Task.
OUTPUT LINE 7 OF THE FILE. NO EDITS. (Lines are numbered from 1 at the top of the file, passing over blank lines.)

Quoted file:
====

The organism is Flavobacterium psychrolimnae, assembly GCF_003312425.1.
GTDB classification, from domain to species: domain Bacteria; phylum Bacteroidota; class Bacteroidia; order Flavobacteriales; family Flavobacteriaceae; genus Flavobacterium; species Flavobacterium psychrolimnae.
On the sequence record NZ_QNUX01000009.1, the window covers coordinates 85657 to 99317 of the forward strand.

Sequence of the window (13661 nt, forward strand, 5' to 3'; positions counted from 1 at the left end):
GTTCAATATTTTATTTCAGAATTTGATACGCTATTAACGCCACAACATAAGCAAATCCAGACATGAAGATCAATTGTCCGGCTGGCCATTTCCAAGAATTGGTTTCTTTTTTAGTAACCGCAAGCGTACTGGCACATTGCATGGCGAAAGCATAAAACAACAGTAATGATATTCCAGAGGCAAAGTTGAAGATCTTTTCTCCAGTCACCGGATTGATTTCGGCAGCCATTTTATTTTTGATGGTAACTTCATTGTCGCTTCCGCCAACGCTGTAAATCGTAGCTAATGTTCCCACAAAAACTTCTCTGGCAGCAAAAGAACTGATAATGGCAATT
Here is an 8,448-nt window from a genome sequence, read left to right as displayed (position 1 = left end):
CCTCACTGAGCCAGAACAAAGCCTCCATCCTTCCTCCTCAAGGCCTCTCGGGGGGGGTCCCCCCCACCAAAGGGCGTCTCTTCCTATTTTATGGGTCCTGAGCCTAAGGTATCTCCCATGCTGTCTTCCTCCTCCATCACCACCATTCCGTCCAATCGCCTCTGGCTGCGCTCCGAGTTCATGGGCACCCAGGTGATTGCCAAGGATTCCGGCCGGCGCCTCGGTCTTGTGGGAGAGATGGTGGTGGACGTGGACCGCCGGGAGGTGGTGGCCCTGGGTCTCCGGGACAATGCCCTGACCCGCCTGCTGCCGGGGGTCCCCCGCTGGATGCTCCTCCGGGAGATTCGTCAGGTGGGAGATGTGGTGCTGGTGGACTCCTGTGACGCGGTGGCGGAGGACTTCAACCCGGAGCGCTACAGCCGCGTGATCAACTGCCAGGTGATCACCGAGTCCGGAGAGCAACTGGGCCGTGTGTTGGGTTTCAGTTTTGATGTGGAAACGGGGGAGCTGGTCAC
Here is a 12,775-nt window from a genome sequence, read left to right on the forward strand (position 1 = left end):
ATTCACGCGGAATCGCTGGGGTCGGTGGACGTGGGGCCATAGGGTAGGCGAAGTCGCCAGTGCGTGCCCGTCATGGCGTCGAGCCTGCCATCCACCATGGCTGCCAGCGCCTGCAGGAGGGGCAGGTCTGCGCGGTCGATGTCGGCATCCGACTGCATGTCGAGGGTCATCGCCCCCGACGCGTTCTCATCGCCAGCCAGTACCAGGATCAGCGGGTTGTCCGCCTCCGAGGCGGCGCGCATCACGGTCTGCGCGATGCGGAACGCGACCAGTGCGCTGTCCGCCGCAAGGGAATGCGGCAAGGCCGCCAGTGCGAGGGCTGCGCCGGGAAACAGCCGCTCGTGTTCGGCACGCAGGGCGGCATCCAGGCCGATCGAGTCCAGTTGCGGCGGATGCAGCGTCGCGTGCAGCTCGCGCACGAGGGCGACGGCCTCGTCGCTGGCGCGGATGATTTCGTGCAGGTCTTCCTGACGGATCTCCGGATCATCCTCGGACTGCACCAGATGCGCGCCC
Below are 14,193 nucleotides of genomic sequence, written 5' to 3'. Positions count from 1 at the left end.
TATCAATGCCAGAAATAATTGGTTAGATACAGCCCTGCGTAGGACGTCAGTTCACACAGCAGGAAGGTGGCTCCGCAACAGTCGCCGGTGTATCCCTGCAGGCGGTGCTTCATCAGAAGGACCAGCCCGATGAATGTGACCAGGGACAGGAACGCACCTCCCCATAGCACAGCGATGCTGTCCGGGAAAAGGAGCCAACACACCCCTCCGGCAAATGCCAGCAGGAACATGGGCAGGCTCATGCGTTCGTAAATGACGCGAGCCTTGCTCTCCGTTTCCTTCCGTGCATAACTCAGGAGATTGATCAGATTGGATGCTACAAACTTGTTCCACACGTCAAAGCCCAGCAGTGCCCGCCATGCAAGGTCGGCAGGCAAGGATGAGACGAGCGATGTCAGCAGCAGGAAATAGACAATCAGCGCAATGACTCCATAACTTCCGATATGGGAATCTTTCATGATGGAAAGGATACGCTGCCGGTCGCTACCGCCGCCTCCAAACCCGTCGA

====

CCTCACTGAGCCAGAACAAAGCCTCCATCCTTCCTCCTCAAGGCCTCTCGGGGGGGGTCCCCCCCACCAAAGGGCGTCTCTTCCTATTTTATGGGTCCTGAGCCTAAGGTATCTCCCATGCTGTCTTCCTCCTCCATCACCACCATTCCGTCCAATCGCCTCTGGCTGCGCTCCGAGTTCATGGGCACCCAGGTGATTGCCAAGGATTCCGGCCGGCGCCTCGGTCTTGTGGGAGAGATGGTGGTGGACGTGGACCGCCGGGAGGTGGTGGCCCTGGGTCTCCGGGACAATGCCCTGACCCGCCTGCTGCCGGGGGTCCCCCGCTGGATGCTCCTCCGGGAGATTCGTCAGGTGGGAGATGTGGTGCTGGTGGACTCCTGTGACGCGGTGGCGGAGGACTTCAACCCGGAGCGCTACAGCCGCGTGATCAACTGCCAGGTGATCACCGAGTCCGGAGAGCAACTGGGCCGTGTGTTGGGTTTCAGTTTTGATGTGGAAACGGGGGAGCTGGTCAC